How to hide sewer cleanout in basement? So, you’ve just finished your basement renovation. It’s beautiful! You have a big TV mounted on the wall with some comfy couches for movie night or game time. You have your storage space, too – but there is one problem: it has a sewer cleanout in it.
This may not be an issue for most people, but if you’re like me and don’t want to see this when I’m sitting down with friends at my new home theatre, then this article is for you! Here are three ways to hide that pesky pipe so it doesn’t ruin your whole experience of living downstairs.
Why is it necessary to hide sewer cleanout in the basement?
The best practice is to put the cleanout in a location that is easily accessible in case there’s any spill or overflow to prevent basement flooding. If you’re living next to a suburban street, it will be difficult for people above ground to see whether anything is coming from your sewer line. You might want to buy some plastic “eyeballs” and zip ties.
This ensures that the watcher knows whether you have sewage coming out of your pipes so they can tell when something’s wrong and call their local sanitation company before it becomes a bigger problem. The best practice is usually not sufficient for farmhouses since most farms are surrounded by land and not houses, so this advice doesn’t apply as closely there.
How to hide sewer cleanout in basement step by step?
Step 1: Turn off the water supply to the house, and run all of the water out of any fixtures as well as dishwasher and washing machines.
Step 2: If you have a heavy table or other heavy furniture that can be moved, they need to be moved now. A person would also need to stand on one side of it for safety reasons.
Step 3: Your sewer cleanout is usually located in a corner and about 4 feet up from ground level where pipes slope downwards towards your septic tank/manhole access point.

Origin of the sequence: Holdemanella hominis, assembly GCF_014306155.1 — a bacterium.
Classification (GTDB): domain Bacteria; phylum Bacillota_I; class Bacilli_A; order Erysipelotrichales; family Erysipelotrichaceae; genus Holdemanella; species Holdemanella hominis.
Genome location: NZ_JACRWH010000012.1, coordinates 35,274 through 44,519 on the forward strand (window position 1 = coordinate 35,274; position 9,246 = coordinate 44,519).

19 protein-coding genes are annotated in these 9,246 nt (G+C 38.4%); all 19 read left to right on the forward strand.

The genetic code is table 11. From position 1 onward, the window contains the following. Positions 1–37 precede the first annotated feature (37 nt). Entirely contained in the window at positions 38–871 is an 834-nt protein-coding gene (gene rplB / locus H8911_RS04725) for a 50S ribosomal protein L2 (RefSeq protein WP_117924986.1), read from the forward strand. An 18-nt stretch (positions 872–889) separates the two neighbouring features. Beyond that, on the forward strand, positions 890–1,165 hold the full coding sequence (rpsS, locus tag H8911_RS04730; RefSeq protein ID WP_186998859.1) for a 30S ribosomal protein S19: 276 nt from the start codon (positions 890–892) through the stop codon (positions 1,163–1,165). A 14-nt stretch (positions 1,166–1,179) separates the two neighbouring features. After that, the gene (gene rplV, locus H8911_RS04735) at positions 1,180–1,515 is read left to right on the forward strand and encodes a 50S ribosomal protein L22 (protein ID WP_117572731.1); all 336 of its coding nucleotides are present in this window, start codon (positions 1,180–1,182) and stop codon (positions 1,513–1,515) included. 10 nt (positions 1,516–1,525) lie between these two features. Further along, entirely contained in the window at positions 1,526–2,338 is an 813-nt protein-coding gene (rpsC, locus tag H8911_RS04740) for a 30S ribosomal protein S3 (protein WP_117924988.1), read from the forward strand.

This may or may not be easy to see with an inspection for cracks at the bottom of the drainpipe we recommend using a flashlight inserted into this area.
Is there any alternative to hiding a sewer cleanout in the basement?
We do not think so but yes if you try then there are several alternatives. For a standard-sized drain, a plunger can take 5 minutes to fully clear a clog and you’ll be back in business. One of the most painful experiences for me is going through the experience of using an auger or snake on my drains since it always seems to get stuck somewhere in there and I end up having to cut it out with pliers.
The sound is awful when that happens! And don’t even get me started on when I’ve then been unable to break free from whatever’s trying to keep preventing my escape from this fate. Forget that!!
How can you easily remove the main drain cap?
Open your home’s main water supply shutoff valve (usually under your sink) all the way. Locate the pipe coming from the main water supply line inside your home and locate a nearby access point, such as a floor trap or drain for an appliance.
Wrap two pieces of electrical tape around one hand to keep it from being scalded by touching hot metal. Reach beneath the base of a nearby appliance and press against its open cover plate with one hand while using your other hand to unscrew and remove its connector. Use pliers if necessary, but be gentle so you don’t accidentally strip any threads or break off any pieces that might interfere with proper reconnection.
For a quick and easy solution to hiding your sewer cleanout in the basement, try putting it at the top of a staircase. This way you can have an open space underneath for storage or decoration! You’ll also be able to access your pipes easily anytime there is a problem with them by just taking one step down from above. It’s as simple as that! Call us today if you’re interested in this inexpensive but effective fix to managing those pesky sewers under your home.